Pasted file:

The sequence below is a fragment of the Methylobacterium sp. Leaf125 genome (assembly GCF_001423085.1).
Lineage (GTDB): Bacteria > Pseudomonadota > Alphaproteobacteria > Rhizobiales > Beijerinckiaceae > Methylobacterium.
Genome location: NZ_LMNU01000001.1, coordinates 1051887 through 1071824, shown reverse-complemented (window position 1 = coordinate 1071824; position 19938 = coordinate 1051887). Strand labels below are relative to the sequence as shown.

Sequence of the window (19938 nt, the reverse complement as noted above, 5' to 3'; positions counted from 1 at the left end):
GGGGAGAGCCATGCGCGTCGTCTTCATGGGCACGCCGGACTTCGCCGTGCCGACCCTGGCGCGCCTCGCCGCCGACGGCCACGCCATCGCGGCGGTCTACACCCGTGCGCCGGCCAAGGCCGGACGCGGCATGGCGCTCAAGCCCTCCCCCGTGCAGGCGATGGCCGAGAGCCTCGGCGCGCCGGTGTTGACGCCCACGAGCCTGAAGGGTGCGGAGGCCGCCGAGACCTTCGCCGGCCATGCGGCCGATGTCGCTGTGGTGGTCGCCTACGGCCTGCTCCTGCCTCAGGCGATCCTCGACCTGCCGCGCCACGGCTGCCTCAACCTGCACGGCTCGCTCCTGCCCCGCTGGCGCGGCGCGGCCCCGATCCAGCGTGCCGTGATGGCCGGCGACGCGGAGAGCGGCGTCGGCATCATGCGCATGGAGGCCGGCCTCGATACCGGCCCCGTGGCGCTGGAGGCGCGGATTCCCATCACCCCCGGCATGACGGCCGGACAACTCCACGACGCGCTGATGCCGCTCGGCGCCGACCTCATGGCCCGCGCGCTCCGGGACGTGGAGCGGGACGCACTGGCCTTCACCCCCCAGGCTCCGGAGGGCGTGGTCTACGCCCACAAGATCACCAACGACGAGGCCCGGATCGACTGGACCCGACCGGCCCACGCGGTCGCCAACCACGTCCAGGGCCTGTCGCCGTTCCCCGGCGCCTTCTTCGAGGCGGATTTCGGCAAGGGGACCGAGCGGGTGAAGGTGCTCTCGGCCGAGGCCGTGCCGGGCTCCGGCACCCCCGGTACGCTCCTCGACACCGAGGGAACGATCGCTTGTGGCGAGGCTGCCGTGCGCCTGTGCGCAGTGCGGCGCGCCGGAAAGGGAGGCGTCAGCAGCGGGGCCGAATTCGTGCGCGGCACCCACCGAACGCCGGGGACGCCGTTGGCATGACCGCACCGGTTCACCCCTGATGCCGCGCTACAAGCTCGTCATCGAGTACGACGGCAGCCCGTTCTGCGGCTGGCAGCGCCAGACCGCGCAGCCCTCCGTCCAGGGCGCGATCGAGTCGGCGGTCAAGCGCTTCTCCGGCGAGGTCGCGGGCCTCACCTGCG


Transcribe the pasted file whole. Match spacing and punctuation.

The sequence below is a fragment of the Methylobacterium sp. Leaf125 genome (assembly GCF_001423085.1).
Lineage (GTDB): Bacteria > Pseudomonadota > Alphaproteobacteria > Rhizobiales > Beijerinckiaceae > Methylobacterium.
Genome location: NZ_LMNU01000001.1, coordinates 1051887 through 1071824, shown reverse-complemented (window position 1 = coordinate 1071824; position 19938 = coordinate 1051887). Strand labels below are relative to the sequence as shown.

Sequence of the window (19938 nt, the reverse complement as noted above, 5' to 3'; positions counted from 1 at the left end):
GGGGAGAGCCATGCGCGTCGTCTTCATGGGCACGCCGGACTTCGCCGTGCCGACCCTGGCGCGCCTCGCCGCCGACGGCCACGCCATCGCGGCGGTCTACACCCGTGCGCCGGCCAAGGCCGGACGCGGCATGGCGCTCAAGCCCTCCCCCGTGCAGGCGATGGCCGAGAGCCTCGGCGCGCCGGTGTTGACGCCCACGAGCCTGAAGGGTGCGGAGGCCGCCGAGACCTTCGCCGGCCATGCGGCCGATGTCGCTGTGGTGGTCGCCTACGGCCTGCTCCTGCCTCAGGCGATCCTCGACCTGCCGCGCCACGGCTGCCTCAACCTGCACGGCTCGCTCCTGCCCCGCTGGCGCGGCGCGGCCCCGATCCAGCGTGCCGTGATGGCCGGCGACGCGGAGAGCGGCGTCGGCATCATGCGCATGGAGGCCGGCCTCGATACCGGCCCCGTGGCGCTGGAGGCGCGGATTCCCATCACCCCCGGCATGACGGCCGGACAACTCCACGACGCGCTGATGCCGCTCGGCGCCGACCTCATGGCCCGCGCGCTCCGGGACGTGGAGCGGGACGCACTGGCCTTCACCCCCCAGGCTCCGGAGGGCGTGGTCTACGCCCACAAGATCACCAACGACGAGGCCCGGATCGACTGGACCCGACCGGCCCACGCGGTCGCCAACCACGTCCAGGGCCTGTCGCCGTTCCCCGGCGCCTTCTTCGAGGCGGATTTCGGCAAGGGGACCGAGCGGGTGAAGGTGCTCTCGGCCGAGGCCGTGCCGGGCTCCGGCACCCCCGGTACGCTCCTCGACACCGAGGGAACGATCGCTTGTGGCGAGGCTGCCGTGCGCCTGTGCGCAGTGCGGCGCGCCGGAAAGGGAGGCGTCAGCAGCGGGGCCGAATTCGTGCGCGGCACCCACCGAACGCCGGGGACGCCGTTGGCATGACCGCACCGGTTCACCCCTGATGCCGCGCTACAAGCTCGTCATCGAGTACGACGGCAGCCCGTTCTGCGGCTGGCAGCGCCAGACCGCGCAGCCCTCCGTCCAGGGCGCGATCGAGTCGGCGGTCAAGCGCTTCTCCGGCGAGGTCGCGGGCCTCACCTGCG